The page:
Races and Immigrants in America (Google eBook)

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Macmillan, 1907 - United States - 242 pages
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Page 27 - ... France to this country has never included many peasants and wage earners, but has been limited to the adventurous and educated. Had the French Canadians, who represent the peasantry of France, been included in these comparisons, the proportion of French eminence would have been reduced materially. The same is true of the English. Although sprung from one race, those who came to America represented at least two grades of society as widely apart as two races. The Pilgrims and Puritans of New England...
Page 44 - States; nor shall any State deprive any person of life, liberty, or property, without the due process of law ; nor deny to any person within its jurisdiction the equal protection of the laws.
Page 113 - Whereas the right of expatriation is a natural and inherent right of all people, indispensable to the enjoyment of the rights of life, liberty, and the pursuit of happiness; and whereas in the recognition of this principle this government has freely received emigrants from all nations, and invested them with the rights of citizenship; and whereas it is claimed that such American citizens, with their...
Page 33 - Germans were induced to indenture themselves to the settlers to whom they were auctioned off in payment for transportation. Probably one half of all the immigrants of the colonial period came under this system of postpaid transportation. It was in Pennsylvania that the largest portion of the Scotch-Irish settled, and, before the time of the revolution, that colony had become the most populous and most diversified of all the colonies. It was the only colony, except Maryland, that tolerated Roman Catholics,...
Page 154 - ... resist the pressure of long hours and overexertion, the employers substitute another race, and the process is repeated. Each race comes from a country lower in the scale than that of the preceding, until finally the ends of the earth have been ransacked in the search for low standards of living combined with patient industriousness.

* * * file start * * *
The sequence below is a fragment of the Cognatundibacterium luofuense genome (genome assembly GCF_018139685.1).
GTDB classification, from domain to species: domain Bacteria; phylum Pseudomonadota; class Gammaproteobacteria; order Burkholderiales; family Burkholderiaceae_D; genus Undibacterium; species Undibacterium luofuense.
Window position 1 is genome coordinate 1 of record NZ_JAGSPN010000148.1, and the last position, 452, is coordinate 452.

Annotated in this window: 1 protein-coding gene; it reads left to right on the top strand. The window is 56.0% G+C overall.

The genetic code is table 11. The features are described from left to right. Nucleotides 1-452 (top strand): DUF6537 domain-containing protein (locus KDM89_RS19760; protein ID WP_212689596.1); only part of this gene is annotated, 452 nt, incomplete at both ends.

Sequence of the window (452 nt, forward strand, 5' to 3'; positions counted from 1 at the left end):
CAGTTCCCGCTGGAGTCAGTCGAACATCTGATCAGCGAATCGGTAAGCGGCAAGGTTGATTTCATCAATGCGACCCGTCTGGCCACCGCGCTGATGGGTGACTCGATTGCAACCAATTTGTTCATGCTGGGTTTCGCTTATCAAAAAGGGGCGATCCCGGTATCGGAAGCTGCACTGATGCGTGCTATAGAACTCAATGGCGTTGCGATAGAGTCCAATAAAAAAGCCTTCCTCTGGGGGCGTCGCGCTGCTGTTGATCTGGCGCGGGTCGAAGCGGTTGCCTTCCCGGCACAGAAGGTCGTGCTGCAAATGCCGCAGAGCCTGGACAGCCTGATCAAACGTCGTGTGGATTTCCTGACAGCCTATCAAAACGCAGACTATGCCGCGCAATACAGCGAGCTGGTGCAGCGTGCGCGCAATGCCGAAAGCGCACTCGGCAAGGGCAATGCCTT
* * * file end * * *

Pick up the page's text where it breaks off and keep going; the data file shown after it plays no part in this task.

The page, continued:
Page 200 - The American shrank from the industrial competition thus thrust upon him. He was unwilling himself to engage in the lowest kind of day labor with these new elements of the population ; he was even more unwilling to bring sons and daughters into the world to enter into that competition.
Page 173 - Example after example might be given of tenementhouse families in which the parents industrious peasant laborers have found themselves disgraced by idle and vicious grown sons and daughters. Cases taken from the records of charitable societies almost at random show these facts again and again.
Page 108 - The desire to get cheap labor, to take in passenger fares and to sell land have probably brought more immigrants than the hard conditions of Europe, Asia, and Africa have sent us.
Page 29 - ... English were almost wholly from races closely allied to the English. These were principally the Dutch, Swedes, Germans, and Scotch-Irish, which with the English, as Professor Commons has pointed out, were, less than two thousand years ago, all one Germanic race in the forests surrounding the North Sea. " It is the distinctive fact regarding colonial migration that it was Teutonic in blood and Protestant in religion.
Page 145 - Chinese labor, and their declarations upon this point will find ready acquiescence in the minds of all Filipinos with but few exceptions. The truth is that from a political standpoint the unlimited introduction of the Chinese into these islands would be a great mistake. I believe the objection on the part of the Filipinos to such a course to be entirely logical and justified. The development of these islands by Chinamen would be at the expense of the Filipino people, and they may very well resent...

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